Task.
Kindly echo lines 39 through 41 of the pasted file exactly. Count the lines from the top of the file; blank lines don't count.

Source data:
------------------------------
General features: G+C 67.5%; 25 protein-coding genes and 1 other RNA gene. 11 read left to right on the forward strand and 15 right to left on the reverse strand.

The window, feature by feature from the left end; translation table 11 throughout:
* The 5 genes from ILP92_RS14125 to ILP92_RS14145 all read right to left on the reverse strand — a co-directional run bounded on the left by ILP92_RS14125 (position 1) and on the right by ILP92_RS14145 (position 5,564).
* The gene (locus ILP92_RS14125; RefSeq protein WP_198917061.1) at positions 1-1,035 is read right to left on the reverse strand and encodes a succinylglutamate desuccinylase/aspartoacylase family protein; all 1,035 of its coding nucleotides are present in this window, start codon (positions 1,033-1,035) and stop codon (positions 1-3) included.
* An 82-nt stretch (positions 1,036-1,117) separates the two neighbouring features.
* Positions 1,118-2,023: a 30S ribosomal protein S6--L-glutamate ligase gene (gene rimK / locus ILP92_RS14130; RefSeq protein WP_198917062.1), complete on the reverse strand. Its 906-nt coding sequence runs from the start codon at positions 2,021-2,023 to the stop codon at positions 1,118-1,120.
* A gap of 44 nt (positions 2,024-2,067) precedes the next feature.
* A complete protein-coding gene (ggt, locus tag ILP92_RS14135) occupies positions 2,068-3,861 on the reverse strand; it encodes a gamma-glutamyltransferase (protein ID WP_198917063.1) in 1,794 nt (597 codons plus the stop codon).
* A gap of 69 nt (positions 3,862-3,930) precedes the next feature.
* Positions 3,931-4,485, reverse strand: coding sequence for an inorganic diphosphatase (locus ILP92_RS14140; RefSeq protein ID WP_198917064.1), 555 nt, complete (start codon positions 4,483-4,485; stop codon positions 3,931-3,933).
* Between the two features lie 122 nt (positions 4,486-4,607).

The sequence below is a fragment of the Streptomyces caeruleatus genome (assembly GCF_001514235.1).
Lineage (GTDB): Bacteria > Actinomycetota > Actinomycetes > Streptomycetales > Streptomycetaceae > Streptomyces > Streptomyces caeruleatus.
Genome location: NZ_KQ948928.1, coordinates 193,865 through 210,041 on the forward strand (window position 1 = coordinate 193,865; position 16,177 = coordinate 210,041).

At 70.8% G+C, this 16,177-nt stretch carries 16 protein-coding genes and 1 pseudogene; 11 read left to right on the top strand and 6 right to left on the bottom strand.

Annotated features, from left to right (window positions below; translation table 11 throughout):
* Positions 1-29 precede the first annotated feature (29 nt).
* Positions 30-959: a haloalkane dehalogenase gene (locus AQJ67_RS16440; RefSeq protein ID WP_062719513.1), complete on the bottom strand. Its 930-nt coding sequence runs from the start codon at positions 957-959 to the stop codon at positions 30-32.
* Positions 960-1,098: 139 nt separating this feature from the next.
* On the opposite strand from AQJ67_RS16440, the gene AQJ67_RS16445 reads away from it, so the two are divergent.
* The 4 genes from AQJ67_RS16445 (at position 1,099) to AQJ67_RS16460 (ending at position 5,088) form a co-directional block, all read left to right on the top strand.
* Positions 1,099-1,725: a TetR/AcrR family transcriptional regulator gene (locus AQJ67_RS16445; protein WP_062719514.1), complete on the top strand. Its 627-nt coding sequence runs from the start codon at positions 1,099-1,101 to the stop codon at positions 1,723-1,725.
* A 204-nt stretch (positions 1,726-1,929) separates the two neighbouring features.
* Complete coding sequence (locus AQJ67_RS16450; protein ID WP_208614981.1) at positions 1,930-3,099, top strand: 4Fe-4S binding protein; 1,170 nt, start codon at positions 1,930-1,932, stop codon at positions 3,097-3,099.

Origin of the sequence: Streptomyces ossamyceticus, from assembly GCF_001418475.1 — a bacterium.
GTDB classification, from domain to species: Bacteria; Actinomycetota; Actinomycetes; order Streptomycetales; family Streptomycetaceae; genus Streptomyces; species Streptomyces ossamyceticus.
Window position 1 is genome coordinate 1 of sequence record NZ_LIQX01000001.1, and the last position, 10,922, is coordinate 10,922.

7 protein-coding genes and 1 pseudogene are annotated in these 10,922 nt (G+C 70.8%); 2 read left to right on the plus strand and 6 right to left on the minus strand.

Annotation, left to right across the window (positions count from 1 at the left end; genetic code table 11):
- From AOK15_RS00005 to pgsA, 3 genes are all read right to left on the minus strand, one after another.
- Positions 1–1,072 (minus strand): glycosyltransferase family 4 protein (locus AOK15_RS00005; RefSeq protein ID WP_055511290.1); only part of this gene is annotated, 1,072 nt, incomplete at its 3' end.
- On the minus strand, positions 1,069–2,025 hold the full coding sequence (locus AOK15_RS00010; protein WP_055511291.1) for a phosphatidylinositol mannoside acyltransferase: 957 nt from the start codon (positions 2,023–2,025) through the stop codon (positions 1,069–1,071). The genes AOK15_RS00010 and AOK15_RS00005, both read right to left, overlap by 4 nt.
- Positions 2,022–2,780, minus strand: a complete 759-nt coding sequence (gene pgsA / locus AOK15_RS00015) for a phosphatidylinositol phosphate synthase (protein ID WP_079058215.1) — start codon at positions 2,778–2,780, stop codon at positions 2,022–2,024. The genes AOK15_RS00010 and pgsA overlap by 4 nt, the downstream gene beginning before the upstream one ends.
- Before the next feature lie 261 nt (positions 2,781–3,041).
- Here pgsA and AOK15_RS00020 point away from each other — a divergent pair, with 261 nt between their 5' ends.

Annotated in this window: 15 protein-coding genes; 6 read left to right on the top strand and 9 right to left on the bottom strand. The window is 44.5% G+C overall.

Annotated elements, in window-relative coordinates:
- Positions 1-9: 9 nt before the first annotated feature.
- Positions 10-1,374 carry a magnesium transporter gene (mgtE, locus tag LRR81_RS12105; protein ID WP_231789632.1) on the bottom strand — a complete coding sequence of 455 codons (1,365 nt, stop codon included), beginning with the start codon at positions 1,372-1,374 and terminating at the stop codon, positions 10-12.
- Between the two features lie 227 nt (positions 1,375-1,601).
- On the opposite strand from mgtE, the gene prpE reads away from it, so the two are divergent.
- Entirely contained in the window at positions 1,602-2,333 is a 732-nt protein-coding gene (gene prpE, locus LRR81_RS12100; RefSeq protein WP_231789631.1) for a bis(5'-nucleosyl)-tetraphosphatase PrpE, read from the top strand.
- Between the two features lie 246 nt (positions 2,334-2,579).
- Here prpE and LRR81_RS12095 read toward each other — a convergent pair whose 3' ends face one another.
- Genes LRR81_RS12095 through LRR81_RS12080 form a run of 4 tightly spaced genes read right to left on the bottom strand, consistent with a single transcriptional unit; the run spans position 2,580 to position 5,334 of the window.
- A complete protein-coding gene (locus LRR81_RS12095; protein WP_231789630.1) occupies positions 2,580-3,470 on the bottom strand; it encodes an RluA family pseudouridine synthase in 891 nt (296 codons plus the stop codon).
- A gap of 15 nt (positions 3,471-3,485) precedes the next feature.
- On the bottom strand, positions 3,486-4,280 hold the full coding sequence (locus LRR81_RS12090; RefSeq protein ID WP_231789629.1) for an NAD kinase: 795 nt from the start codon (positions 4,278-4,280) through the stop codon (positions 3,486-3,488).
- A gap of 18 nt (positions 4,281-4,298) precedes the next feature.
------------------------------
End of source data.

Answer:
- Positions 10-1,374 carry a magnesium transporter gene (mgtE, locus tag LRR81_RS12105; protein ID WP_231789632.1) on the bottom strand — a complete coding sequence of 455 codons (1,365 nt, stop codon included), beginning with the start codon at positions 1,372-1,374 and terminating at the stop codon, positions 10-12.
- Between the two features lie 227 nt (positions 1,375-1,601).
- On the opposite strand from mgtE, the gene prpE reads away from it, so the two are divergent.